On 1 May 2017, the cabinet of Saudi Arabian approved the Double Taxation Agreement (DTA) with Egypt for the avoidance of double taxation and the prevention of fiscal evasion with respect to taxes on income.
The Saudi Arabian Cabinet approved the Excise Tax Law on 2 May 2017 after also approving the GCC framework agreement in relation to Excise Taxes. The Excise Tax Law was published in the Saudi Official Gazette (UM-AL QURA), Issue no. 4672 on 26 May 2017. The Law will enter into force after 15 days from its publishing date.
The Excise Tax Executive regulation is expected to be issued soon to provide additional guidance to taxpayers on the procedures relating to this new tax and their responsibilities regarding registration and compliance. Businesses that perform any of the following activities will have to register for Excise Tax purposes, according to article 6 of the Excise Tax Law:
- Import of excisable goods;
- Production of excisable goods; or
- Acquisition of excisable goods under duty suspension arrangements.
There is no detailed list of goods subject to Excise Tax in the Excise Tax Law, however, according to information published by the tax authority (GAZT) the following products are expected to be subject to Excise Tax in Saudi Arabia:
- Tobacco products – 100%;
- Carbonated soft drinks – 50%; and
- Energy drinks – 100%.
Registration for Excise Tax purposes in the GAZT electronic filing system “ERAD” is possible and can be found using the following link:
The Government of Saudi Arabia has set a range of income tax rates for producers of oil and hydrocarbons, through a royal decree on 27 March 2017.
According to the decree, the tax rate for investments exceeding 375 billion riyals ($99.96 billion) will be 50% and the rates will increase for producers with smaller investments.
These new rates are effective from 1 January 2017.
The new VAT law will be implemented in Saudi Arabia by 1 January 2018. In the meantime, the General Authority of Zakat and Tax (GAZT) taking necessary sessions to build up awareness among business groups.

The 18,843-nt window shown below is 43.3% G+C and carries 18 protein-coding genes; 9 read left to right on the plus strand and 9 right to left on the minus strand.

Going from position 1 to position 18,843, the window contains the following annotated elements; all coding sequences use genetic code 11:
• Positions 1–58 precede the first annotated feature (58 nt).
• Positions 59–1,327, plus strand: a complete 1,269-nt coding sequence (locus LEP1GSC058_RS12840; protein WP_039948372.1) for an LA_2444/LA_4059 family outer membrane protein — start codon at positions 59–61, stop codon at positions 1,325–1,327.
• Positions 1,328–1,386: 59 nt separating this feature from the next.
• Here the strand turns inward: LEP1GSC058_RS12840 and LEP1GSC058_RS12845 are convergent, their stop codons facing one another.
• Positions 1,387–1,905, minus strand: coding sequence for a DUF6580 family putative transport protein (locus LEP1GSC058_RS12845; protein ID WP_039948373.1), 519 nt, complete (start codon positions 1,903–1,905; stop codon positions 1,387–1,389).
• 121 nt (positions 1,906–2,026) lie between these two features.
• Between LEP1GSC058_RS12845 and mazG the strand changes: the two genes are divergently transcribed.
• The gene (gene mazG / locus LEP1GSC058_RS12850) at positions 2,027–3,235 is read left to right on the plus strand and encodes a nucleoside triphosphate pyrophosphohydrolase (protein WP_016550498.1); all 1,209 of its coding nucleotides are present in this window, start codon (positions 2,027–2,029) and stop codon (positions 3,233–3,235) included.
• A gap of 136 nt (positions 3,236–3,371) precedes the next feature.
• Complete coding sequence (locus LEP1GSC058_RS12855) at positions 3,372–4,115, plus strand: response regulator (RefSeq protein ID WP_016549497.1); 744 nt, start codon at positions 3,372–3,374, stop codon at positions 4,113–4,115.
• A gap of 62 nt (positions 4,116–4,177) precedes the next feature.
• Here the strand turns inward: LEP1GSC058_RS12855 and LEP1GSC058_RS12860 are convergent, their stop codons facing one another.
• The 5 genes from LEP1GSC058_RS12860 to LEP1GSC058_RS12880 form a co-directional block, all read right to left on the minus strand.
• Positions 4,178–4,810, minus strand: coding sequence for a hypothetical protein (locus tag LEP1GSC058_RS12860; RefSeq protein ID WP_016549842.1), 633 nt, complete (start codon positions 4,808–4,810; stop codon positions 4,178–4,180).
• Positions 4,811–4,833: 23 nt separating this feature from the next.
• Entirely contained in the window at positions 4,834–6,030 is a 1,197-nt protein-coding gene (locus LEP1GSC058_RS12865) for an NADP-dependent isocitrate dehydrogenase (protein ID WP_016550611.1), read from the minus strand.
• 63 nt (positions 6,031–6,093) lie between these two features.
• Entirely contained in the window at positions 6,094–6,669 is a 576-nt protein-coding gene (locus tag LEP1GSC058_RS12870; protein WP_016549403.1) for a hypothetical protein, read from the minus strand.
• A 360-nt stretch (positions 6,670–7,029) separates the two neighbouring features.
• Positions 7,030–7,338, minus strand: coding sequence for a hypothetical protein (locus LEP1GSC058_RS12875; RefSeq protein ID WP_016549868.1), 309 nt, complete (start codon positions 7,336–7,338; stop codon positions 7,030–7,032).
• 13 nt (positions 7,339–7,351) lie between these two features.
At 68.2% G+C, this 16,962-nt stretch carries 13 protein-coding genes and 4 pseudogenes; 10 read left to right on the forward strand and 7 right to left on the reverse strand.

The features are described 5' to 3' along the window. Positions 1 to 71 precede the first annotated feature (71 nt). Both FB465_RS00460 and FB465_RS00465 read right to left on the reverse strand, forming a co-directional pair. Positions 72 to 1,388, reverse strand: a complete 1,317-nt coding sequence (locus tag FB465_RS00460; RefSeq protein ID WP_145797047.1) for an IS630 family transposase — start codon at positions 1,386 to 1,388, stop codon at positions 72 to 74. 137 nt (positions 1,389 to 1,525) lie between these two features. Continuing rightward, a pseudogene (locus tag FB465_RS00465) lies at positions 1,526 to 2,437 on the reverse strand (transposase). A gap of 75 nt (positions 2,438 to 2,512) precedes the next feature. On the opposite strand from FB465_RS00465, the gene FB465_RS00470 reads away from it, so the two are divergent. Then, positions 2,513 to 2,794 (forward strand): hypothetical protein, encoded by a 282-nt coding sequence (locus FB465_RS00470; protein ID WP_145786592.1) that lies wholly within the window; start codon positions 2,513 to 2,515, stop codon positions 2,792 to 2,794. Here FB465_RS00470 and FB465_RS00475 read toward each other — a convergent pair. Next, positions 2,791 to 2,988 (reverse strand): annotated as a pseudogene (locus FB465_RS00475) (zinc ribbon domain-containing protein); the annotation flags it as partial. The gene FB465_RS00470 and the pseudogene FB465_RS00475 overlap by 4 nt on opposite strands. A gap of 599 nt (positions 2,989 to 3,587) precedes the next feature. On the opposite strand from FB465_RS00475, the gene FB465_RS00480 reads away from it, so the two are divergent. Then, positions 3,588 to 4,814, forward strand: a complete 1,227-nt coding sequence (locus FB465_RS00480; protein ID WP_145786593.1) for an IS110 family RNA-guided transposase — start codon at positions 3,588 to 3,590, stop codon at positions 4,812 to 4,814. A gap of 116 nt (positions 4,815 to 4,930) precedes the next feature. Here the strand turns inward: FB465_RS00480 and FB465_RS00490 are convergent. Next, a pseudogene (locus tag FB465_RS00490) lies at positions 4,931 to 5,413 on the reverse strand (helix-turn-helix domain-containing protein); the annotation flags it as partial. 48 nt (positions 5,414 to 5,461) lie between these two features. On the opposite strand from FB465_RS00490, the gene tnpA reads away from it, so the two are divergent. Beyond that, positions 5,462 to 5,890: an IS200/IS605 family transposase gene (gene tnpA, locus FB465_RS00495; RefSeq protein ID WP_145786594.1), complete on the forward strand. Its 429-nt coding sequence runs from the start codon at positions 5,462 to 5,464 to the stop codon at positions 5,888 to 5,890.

During this awareness sessions, the GAZT have discussed about the penalties that will apply in case of non-compliance which are as follows:
- A penalty of twice the amount of VAT payable will apply in case of failure to register for VAT;
- A penalty of not less than 50% of the undeclared net VAT amount will apply in case of inaccurate filing of VAT return;
- A penalty equivalent to SAR1,000 or 2% of the average value of the monthly VAT supply, whichever is higher will apply in case of failure to maintain records under the VAT;
- A penalty of not 50% of the VAT refund claimed will apply in case of overstating the refundable VAT amount;
- A penalty equivalent to a total of SAR1,000 (US$267) and an additional amount equivalent to 5% to 20% of the VAT payable will apply in case of delay in submission of VAT return. Although, the amount of penalty will depend upon the number of days of delay in the filing of the VAT returns;
- A penalty equivalent to SAR1,000 or double the amount of the VAT charged, whichever is higher will apply in case of non-registration of invoice with the authority and charging VAT by an unregistered person; and
- A penalty of SAR1,000 or 2% of the average value of the monthly taxable supply, whichever is higher will apply for non-compliance with the information requested by GAZT to submit . However, the amount of the penalty shall not exceed SAR20,000 (US$5,333)
The Kingdom of Saudi Arabia has published the GCC VAT framework agreement in the Official Gazette on 21 April 2017.
The General Authority of Zakat and Tax (GAZT) has issued public consolation inviting comments on the published VAT law by using an electronic form which is available on their website and the deadline for submitting the form is 29 June 2017. There is a questionnaire on the form which will be used to assess the readiness of KSA businesses for VAT implementation.